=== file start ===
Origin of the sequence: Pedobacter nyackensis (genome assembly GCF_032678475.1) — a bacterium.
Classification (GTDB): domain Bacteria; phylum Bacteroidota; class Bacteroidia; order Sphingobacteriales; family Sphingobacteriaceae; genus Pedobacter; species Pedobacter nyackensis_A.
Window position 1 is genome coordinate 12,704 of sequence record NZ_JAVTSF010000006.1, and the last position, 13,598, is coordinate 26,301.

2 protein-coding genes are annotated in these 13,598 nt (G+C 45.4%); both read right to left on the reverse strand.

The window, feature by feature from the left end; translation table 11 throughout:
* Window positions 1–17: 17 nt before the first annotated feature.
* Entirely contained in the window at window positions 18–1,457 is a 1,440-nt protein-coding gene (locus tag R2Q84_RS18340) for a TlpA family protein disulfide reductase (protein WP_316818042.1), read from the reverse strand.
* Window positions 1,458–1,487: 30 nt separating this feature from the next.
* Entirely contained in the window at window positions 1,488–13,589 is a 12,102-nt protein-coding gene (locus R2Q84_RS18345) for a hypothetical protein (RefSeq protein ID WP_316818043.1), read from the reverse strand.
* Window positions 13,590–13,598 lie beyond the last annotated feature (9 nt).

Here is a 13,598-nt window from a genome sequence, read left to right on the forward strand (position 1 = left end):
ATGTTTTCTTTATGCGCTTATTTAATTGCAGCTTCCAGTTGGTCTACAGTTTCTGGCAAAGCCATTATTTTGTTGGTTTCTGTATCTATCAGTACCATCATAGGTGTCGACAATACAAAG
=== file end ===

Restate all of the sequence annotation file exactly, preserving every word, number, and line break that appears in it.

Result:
Origin of the sequence: Pedobacter nyackensis (genome assembly GCF_032678475.1) — a bacterium.
Classification (GTDB): domain Bacteria; phylum Bacteroidota; class Bacteroidia; order Sphingobacteriales; family Sphingobacteriaceae; genus Pedobacter; species Pedobacter nyackensis_A.
Window position 1 is genome coordinate 12,704 of sequence record NZ_JAVTSF010000006.1, and the last position, 13,598, is coordinate 26,301.

2 protein-coding genes are annotated in these 13,598 nt (G+C 45.4%); both read right to left on the reverse strand.

The window, feature by feature from the left end; translation table 11 throughout:
* Window positions 1–17: 17 nt before the first annotated feature.
* Entirely contained in the window at window positions 18–1,457 is a 1,440-nt protein-coding gene (locus tag R2Q84_RS18340) for a TlpA family protein disulfide reductase (protein WP_316818042.1), read from the reverse strand.
* Window positions 1,458–1,487: 30 nt separating this feature from the next.
* Entirely contained in the window at window positions 1,488–13,589 is a 12,102-nt protein-coding gene (locus R2Q84_RS18345) for a hypothetical protein (RefSeq protein ID WP_316818043.1), read from the reverse strand.
* Window positions 13,590–13,598 lie beyond the last annotated feature (9 nt).

Here is a 13,598-nt window from a genome sequence, read left to right on the forward strand (position 1 = left end):
ATGTTTTCTTTATGCGCTTATTTAATTGCAGCTTCCAGTTGGTCTACAGTTTCTGGCAAAGCCATTATTTTGTTGGTTTCTGTATCTATCAGTACCATCATAGGTGTCGACAATACAAAG